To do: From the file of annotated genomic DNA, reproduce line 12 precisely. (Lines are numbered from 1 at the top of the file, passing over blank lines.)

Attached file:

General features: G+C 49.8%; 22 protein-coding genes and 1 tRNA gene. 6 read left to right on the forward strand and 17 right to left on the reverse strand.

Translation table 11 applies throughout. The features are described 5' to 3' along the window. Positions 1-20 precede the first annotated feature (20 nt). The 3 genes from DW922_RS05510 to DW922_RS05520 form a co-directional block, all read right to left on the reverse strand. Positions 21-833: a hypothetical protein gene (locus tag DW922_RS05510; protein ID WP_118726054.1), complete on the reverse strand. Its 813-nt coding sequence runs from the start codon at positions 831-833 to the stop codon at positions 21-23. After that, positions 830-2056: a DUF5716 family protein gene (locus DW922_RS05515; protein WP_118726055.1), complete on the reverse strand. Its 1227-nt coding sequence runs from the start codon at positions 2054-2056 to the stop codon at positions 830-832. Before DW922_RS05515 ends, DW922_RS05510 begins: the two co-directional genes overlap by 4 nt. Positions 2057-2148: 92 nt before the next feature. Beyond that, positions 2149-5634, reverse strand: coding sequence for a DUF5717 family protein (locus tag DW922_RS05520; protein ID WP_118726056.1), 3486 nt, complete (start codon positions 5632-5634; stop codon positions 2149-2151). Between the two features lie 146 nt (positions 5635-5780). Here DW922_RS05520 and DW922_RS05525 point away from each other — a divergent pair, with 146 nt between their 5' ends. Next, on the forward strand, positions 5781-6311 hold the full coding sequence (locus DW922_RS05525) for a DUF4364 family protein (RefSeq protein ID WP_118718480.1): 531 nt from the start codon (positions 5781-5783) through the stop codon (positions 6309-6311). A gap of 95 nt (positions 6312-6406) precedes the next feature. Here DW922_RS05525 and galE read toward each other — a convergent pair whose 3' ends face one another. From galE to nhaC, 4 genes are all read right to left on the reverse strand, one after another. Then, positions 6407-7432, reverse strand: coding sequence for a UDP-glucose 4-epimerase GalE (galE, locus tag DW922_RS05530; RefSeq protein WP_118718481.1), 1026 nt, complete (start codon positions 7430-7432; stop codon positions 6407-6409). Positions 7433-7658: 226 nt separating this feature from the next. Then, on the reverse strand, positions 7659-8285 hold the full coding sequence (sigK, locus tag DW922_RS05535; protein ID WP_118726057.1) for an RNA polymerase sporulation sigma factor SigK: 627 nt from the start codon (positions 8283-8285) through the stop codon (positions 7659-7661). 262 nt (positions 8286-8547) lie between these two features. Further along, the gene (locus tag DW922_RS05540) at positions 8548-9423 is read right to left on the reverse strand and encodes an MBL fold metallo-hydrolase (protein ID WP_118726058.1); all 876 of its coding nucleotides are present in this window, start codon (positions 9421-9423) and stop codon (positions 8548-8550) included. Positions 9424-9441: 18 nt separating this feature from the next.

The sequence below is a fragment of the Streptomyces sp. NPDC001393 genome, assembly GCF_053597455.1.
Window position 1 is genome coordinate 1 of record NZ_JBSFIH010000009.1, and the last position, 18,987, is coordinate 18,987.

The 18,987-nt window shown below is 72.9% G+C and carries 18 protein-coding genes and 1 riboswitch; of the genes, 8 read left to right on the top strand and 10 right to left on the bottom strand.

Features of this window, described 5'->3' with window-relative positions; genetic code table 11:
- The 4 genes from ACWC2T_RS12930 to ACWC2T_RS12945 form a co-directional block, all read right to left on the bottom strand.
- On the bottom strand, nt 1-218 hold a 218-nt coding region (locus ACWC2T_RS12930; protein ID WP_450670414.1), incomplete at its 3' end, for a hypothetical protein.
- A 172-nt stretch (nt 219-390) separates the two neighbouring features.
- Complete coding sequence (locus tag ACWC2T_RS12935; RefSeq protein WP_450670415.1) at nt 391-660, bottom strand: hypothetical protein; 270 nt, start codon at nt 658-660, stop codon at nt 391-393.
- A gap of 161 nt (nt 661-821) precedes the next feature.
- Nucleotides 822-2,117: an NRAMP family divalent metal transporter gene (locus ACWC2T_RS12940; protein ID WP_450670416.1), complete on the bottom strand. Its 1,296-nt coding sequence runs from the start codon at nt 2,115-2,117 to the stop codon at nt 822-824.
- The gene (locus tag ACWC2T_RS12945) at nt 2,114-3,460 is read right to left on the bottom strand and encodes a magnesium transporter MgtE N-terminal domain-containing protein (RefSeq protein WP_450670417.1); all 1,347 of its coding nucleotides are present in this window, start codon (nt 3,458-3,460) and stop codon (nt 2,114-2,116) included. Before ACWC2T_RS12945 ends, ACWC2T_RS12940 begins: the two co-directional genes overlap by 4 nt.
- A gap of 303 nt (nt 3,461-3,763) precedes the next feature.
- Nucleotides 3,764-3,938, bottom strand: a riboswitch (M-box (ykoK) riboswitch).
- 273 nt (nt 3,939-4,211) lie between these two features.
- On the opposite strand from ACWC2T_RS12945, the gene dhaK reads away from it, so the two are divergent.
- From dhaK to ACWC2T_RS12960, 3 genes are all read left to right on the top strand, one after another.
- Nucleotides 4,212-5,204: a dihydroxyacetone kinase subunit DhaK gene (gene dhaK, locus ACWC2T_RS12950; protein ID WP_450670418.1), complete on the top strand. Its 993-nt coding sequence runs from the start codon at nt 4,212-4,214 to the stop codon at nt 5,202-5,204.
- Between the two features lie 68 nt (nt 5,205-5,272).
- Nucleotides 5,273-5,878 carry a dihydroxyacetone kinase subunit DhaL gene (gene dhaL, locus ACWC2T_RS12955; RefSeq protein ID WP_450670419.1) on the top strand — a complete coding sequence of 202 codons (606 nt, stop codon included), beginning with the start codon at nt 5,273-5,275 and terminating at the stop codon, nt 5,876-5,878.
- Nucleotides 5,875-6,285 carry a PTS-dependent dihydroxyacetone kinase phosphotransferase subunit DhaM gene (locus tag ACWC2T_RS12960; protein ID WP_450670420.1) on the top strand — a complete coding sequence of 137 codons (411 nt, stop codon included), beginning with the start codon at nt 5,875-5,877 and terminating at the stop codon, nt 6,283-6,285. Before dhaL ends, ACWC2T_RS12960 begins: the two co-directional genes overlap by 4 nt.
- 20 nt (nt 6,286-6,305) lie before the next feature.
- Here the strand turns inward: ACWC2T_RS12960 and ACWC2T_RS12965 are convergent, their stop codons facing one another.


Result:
- Nucleotides 822-2,117: an NRAMP family divalent metal transporter gene (locus ACWC2T_RS12940; protein ID WP_450670416.1), complete on the bottom strand. Its 1,296-nt coding sequence runs from the start codon at nt 2,115-2,117 to the stop codon at nt 822-824.